Based on experience from my years of traveling solo, I’ve compiled a list of the best travel tips for women. When you travel solo, you quickly learn that no one has your back except you.
Since we don’t have eyes like owls or reflexes like a big cat, staying alert and aware is a necessity. It’s important to learn every solo travel tip that you can.
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My Best Solo Travel Tips for Women
It’s not sexist to say it. In my opinion, women traveling solo face different challenges than men. There are a few overlapping similarities and there are major differences. As a solo travel enthusiast and someone who does not ever fly, I’ve accrued a lot of miles and a bit of knowledge on solo female travel over the last two decades.
As a solo woman traveler, I’ve traveled across America, throughout the Caribbean and visited nearly every country in Europe. All without flying. Just ships and trains. While these solo travel tips are geared towards women, some tips can apply to almost anyone in a general sense.
Know Where Your Ship or Hotel is Located
Whether you’re staying in a hotel or aboard a ship and go exploring on your own, make sure to get either a card with the hotel’s name, address and phone or a contact number for your ship’s port agent. These are both available for the asking at the front desk.
Also, if you’re exploring a port in a country that you don’t know the language, be sure to write down the name of the port and your ship in the language of the country you are visiting. This includes an emergency phone number to reach your ship.
I was in Lisbon and the cab drive professed to not know English. I had to draw a picture of a cruise ship in order for him to get me back to the port.
You’d be surprised at how many passengers, maybe after a few drinks, don’t remember the name of their ship. Always write down your ship’s name, too.
Pack Light for Easy Transiting
You must be able to manage all of your bags on your own. I’m not just referring to the previously mentioned overhead bin on an airplane or train. I’m referring to steps, curbs, cobblestones and even train platforms.
If elevators and escalators are broken, you’ll have to haul your luggage up and down staircases. I’ve done this in shifts at small train stations in Europe. You hope that no one runs away with your suitcase that you’ve left at the bottom of the stairway while you take the second one halfway up the flight of stairs and hurry back down to retrieve the other one.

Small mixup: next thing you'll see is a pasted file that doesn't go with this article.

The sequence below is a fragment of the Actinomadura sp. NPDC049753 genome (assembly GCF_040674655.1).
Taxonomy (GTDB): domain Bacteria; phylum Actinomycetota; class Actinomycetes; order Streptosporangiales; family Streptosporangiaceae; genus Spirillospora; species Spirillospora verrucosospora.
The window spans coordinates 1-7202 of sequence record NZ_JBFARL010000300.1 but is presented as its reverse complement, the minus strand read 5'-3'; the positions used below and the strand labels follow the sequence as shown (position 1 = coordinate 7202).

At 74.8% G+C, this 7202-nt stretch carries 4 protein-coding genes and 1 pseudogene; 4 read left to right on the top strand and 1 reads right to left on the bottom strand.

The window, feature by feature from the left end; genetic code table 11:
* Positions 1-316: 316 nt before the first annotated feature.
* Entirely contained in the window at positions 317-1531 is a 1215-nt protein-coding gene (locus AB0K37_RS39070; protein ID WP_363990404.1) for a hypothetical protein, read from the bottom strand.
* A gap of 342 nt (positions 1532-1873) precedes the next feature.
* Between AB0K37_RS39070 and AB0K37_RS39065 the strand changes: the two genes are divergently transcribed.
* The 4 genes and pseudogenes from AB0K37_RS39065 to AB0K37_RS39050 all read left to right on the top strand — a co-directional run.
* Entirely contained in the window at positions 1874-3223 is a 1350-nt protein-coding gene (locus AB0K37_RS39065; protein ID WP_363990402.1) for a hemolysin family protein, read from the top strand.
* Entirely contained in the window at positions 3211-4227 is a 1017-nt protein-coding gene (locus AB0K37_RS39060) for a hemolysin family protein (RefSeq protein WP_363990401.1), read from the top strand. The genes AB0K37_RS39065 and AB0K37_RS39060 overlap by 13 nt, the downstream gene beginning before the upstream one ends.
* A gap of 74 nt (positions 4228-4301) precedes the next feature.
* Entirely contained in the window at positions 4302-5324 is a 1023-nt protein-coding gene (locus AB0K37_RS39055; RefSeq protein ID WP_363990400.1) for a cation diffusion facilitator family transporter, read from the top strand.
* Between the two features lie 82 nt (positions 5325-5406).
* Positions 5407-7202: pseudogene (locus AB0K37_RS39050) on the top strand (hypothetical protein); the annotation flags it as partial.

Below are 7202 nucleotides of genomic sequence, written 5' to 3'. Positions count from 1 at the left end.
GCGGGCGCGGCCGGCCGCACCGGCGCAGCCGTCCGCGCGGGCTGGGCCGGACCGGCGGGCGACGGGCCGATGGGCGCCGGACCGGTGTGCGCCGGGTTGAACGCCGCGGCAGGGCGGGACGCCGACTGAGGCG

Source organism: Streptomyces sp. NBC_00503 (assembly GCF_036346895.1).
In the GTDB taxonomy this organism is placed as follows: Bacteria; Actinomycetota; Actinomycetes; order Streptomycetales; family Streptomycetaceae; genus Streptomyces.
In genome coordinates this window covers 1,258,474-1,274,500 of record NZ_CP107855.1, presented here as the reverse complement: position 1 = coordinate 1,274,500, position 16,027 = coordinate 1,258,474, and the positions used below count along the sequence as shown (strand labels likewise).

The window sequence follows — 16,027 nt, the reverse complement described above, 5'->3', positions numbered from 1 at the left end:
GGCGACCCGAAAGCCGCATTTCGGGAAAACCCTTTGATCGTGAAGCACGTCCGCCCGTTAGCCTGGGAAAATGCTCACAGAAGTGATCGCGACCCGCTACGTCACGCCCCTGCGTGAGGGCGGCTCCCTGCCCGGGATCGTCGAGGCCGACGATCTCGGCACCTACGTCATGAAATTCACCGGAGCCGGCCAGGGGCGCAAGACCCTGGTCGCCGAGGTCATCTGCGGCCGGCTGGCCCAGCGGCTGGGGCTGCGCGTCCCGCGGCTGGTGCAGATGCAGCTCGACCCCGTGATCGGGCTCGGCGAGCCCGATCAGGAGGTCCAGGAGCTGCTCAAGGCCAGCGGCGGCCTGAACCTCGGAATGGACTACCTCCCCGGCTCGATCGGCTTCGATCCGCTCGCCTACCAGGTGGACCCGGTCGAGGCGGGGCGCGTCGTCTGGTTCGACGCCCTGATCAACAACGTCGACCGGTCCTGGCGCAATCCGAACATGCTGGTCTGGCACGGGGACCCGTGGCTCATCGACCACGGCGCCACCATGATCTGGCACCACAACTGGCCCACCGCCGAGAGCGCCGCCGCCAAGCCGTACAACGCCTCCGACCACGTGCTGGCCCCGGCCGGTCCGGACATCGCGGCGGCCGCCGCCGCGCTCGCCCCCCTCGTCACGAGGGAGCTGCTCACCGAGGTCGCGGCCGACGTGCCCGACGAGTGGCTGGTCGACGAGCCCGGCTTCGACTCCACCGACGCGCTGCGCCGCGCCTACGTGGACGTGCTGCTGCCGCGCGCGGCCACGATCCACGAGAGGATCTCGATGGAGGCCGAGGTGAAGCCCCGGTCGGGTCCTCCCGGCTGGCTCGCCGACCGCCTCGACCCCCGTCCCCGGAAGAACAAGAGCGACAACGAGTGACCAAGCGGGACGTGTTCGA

If you can, buy the lightest weight, four-wheeled spinner bag that you can afford.
Solo Travel Tips When Dining
This can be a major issue for many women (and men, too). I always bring something to do. On ships when I simply don’t feel like being social, I’ll bring my iPhone and headset and watch a movie that I downloaded before I left home.
I used to do this with my iPad but it seemed a bit intrusive to others dining nearby. I was seated in a corner at a solo table, and the maitre d’ scolded my for using my iPad. Now I use my phone.
Of course, a book or a crossword puzzle is always an option. There are times when I’m content to just sit at a café and people-watch and forego the electronics. But if this makes you uncomfortable, take along something to do while you dine. Works the same at a bar or pub, too.
Solo Taxi or Ride Share Tips
One often overlooked solo travel tip includes local transportation. Whether Uber, Lyft or an old-fashioned metered taxi, a solo woman traveler needs to be alert.
If arriving at night into an unfamiliar city there are a few safety steps to remember. Make sure you have a way to open your door in case of emergency.
Without a manual pull-up door lock, you’re stuck if the driver uses the override child lock. Know your route. Program your destination into your phone and make sure your driver is going in the correct direction.
You can call a friend or pretend to call a friend (cheaper to do when in Europe) and state that you’re in the taxi and should be there in a few minutes. I’ve done that dozens of times.
Stay Safe at Your Hotel
Inspect Your Room